Treasury to sell more Lloyds shares

Lloyds Banking Group Lloyds was bailed out by the government at the height of the financial crisis in 2008

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The government has announced plans to return more of Lloyds Banking Group to the private sector.

UK Financial Investments (UKFI), the body responsible for the government's stakes in banks, said it intended to sell another 7.5% of Lloyds to investors.

It sold 6% of the bank last year. The latest sale will reduce its overall stake in Lloyds to about 25%.

Lloyds was bailed out by the government at the height of the financial crisis.

The share sales are part of the government's longer-term plan to return the lender fully to the private sector.

In a statement, the Treasury said its objectives for its shareholdings in banks were "getting the best value for the taxpayer, maximising support for the economy and restoring private ownership".

"The government will only conclude a sale if these objectives are met."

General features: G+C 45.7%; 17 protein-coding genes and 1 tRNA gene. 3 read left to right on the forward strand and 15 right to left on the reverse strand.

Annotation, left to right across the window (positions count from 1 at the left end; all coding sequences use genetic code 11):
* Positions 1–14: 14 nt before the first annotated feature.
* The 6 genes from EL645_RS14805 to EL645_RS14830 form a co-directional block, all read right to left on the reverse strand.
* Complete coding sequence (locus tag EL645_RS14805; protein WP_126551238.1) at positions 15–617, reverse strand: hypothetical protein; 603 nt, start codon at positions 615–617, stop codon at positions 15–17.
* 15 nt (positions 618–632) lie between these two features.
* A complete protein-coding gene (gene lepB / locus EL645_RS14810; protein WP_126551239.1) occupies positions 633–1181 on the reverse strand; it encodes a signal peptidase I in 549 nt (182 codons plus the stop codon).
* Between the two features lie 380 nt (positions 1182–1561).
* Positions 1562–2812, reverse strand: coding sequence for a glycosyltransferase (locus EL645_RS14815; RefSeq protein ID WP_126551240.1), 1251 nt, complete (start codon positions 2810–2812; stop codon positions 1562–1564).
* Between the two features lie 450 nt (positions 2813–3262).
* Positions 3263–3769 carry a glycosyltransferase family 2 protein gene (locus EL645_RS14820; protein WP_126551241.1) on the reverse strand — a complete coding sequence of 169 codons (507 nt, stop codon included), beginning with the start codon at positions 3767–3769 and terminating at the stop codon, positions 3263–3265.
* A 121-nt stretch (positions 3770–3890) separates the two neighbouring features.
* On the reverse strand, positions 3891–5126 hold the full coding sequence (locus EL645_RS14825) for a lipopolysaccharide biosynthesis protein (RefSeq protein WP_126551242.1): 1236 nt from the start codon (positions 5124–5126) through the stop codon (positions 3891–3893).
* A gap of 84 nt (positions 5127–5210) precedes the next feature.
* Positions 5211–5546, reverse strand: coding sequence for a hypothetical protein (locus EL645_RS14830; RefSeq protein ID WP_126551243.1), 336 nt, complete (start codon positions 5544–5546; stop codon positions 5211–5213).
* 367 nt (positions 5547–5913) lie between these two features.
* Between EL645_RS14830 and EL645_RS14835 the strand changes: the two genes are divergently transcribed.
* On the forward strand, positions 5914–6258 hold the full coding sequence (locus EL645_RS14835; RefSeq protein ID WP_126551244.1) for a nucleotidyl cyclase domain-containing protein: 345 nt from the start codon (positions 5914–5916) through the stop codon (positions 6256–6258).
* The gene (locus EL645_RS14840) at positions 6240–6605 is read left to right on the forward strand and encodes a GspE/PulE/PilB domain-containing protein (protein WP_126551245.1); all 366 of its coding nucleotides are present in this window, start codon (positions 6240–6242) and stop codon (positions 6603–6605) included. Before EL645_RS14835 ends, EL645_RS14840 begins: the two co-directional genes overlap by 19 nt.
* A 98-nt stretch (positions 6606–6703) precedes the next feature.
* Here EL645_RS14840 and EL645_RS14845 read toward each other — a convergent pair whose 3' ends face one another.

The sale of the 6% stake last year raised £3.2bn. At current prices the latest share sale is expected to be worth some £4.2bn.

The government paid an average of 73.6p for Lloyds shares at the time of the bank bailouts, when it pumped a combined £66bn into Lloyds (formed from the merger of Lloyds TSB and HBOS) and Royal Bank of Scotland.

The price of shares in the latest sale is expected to be above that 73.6p price.

UKFI is expected to sell more shares later this year. So far, sales have only been to institutional investors, but future sales may include private retail investors.

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